New York Fashion Week Day 5:

Guest Star Edition with
Pamella Roland,Dennis Basso
Max Azria, G-Star Raw And
Benecio Del Toro?

New York Fashion Week Day 7:

One Foot In Front Of The Other
With Brian Reyes, PHI,
Rebecca Taylor & Ports 1961

Megastore Debut:

Armani/5th Avenue

Through an odd coincidence, The Shophound found ourselves without any fashion show invitations on Wendesday. While this could have been a disturbing development, we were actually kind of relieved. We could have just gone to the tents and seen a few shows with extra standing room, or watched them on the mentors, but we were relishing the day off. While the temptation to simply remain in bed was strong, we eventually picked ourselves up and made our way to Giorgio Armani's newly opened Armani/5th Avenue superstore that just opened with a glittery launch party this week.
What do we call this amalgam of the designer's various lines? Is it a flagship? Doesn't each brand have its own multi-level flagship on Madison Avenue? This is a sort of Armani Mega-center. With four floors, the store covers only the designer's core labels. Mall focused stepchild A|X Armani Exchange is a joint venture, though Armani has recently increased his stake, and Armani Collezioni is a first cousin who lives only in department stores.
Armanistaircase The clear centerpiece here is a swooping staircase that connects each level. While the previous inhabitant, Hugo Boss, created an airy, open interior, Armani uses the staircase to make a swirling tunnel from which shoppers can emerge at their chosen department. Covered in white, the installation will be a challenge to clean and maintain. Dark scuff marks were already visible near the floor, and we can imagine some hapless char person tasked with scrubbing the stairs every evening after hours.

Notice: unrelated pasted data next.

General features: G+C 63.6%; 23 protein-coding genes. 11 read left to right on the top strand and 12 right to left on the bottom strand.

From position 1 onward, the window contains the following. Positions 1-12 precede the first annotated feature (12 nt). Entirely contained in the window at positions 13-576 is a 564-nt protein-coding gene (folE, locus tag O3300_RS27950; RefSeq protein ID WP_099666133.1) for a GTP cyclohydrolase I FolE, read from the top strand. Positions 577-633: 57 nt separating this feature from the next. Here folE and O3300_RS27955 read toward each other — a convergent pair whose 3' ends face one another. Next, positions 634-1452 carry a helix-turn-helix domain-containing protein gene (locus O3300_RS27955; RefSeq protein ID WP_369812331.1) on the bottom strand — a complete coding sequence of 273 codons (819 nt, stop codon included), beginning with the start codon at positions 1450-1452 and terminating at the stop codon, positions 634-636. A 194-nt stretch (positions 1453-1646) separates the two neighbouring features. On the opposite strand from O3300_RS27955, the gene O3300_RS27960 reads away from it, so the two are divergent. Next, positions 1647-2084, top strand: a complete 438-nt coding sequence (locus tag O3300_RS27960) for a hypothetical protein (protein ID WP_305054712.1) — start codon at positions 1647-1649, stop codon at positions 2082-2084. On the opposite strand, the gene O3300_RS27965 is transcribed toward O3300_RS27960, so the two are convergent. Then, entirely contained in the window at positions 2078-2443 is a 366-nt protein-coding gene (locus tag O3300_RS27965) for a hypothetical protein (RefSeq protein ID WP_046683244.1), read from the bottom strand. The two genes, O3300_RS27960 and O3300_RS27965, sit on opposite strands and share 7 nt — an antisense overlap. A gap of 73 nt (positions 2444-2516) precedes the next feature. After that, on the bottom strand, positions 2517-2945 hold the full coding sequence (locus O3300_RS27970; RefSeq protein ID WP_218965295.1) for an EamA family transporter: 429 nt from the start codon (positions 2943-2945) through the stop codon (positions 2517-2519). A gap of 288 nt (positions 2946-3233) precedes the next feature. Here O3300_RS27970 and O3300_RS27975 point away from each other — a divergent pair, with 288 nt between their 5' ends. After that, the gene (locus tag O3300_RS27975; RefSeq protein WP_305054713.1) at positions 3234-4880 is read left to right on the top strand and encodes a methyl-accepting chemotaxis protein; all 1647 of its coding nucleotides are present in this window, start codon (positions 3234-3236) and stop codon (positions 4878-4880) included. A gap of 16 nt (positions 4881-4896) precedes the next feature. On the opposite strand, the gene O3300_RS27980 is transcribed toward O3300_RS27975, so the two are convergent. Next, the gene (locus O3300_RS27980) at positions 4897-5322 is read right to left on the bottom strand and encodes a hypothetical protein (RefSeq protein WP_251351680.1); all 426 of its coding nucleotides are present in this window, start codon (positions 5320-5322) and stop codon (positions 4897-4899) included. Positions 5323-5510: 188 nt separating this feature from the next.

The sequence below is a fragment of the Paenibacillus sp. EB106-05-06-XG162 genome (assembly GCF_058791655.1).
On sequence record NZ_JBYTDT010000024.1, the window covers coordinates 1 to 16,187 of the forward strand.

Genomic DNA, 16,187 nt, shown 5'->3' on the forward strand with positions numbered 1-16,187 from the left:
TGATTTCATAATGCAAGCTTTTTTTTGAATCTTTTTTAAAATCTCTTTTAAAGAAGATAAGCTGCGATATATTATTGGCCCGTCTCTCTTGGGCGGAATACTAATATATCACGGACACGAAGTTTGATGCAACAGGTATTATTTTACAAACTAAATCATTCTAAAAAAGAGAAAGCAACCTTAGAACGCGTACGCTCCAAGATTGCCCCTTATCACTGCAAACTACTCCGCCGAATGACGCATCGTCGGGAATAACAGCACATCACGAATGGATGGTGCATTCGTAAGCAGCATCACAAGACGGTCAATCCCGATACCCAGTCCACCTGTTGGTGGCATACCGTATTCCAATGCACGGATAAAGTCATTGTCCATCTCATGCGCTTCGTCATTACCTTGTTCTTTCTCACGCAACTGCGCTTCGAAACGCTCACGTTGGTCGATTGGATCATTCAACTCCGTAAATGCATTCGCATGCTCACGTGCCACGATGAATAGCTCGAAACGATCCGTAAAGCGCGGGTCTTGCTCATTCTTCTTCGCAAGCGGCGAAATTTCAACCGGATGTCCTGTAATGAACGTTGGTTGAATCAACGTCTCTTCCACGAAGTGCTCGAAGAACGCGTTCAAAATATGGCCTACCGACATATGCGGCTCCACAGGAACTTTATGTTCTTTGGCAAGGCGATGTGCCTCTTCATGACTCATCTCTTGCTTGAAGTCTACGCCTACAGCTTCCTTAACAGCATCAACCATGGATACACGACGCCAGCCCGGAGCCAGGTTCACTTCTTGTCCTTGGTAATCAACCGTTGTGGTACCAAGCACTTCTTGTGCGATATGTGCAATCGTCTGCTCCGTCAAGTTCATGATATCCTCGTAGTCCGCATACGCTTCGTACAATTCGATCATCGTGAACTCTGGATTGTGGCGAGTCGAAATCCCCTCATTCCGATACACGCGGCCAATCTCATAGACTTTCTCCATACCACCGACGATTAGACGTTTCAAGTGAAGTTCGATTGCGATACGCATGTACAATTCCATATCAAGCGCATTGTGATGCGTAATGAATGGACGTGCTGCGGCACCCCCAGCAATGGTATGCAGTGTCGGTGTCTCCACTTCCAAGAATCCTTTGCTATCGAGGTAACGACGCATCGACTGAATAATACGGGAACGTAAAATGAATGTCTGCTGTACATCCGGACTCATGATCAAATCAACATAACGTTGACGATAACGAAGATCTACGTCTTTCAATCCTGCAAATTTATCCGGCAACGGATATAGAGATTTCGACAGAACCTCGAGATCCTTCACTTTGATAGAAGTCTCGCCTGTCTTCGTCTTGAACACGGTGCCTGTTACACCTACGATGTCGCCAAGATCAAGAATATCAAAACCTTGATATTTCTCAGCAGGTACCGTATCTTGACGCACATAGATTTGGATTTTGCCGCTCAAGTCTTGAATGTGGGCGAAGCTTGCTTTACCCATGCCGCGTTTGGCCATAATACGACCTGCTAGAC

Starting at the top we have men's clothing and shoe lines with the main Giorgio Armani label side by side with Emporio, the still pricey "diffusion" brand. Up here we also found a chocolate counter named Armani Dolci, the home collection, Armani Casa (whose presence was minimal) and the Armani Ristorante featuring an expansive view of Fifth Avenue. We began to wonder if the restroom had a sign over the door reading Armani Toilette. One flight down, we found the women's apparel lines along with a cosmetics counter. The street level features the high margin goods including a wall of sunglasses and watches and cases of accessories, mirroring the merchandising concepts of the Gucci megastore a few blocks uptown. Downstairs is relegated to Armani Jeans, Emporio underwear, swimwear and a small presentation of the EA7 active sportswear brand.
It's a lavish presentation, and it goes without saying that eighteen months ago it must have looked like a fabulous idea to replicate the megastore concept that Armani had implemented in other major international cities. There's no accounting for timing these days, but we couldn't help noticing that both the main collection and Emporio were already available with a much better selection in their own large boutiques only blocks away. This is the kind of sumptuous, promotional brand statement that luxury labels have begun to question in the past year. The question here is not whether Giorgio Armani could make a big, fabulous store. That was already a foregone conclusion. At issue is whether or not he can do it profitably in this climate, which remains to be seen.
Armani/5th Avenue Fifth Avenue at 56th Street, Midtown


There is no A|X in this mega store... it is Emporio Armani...

The comments to this entry are closed.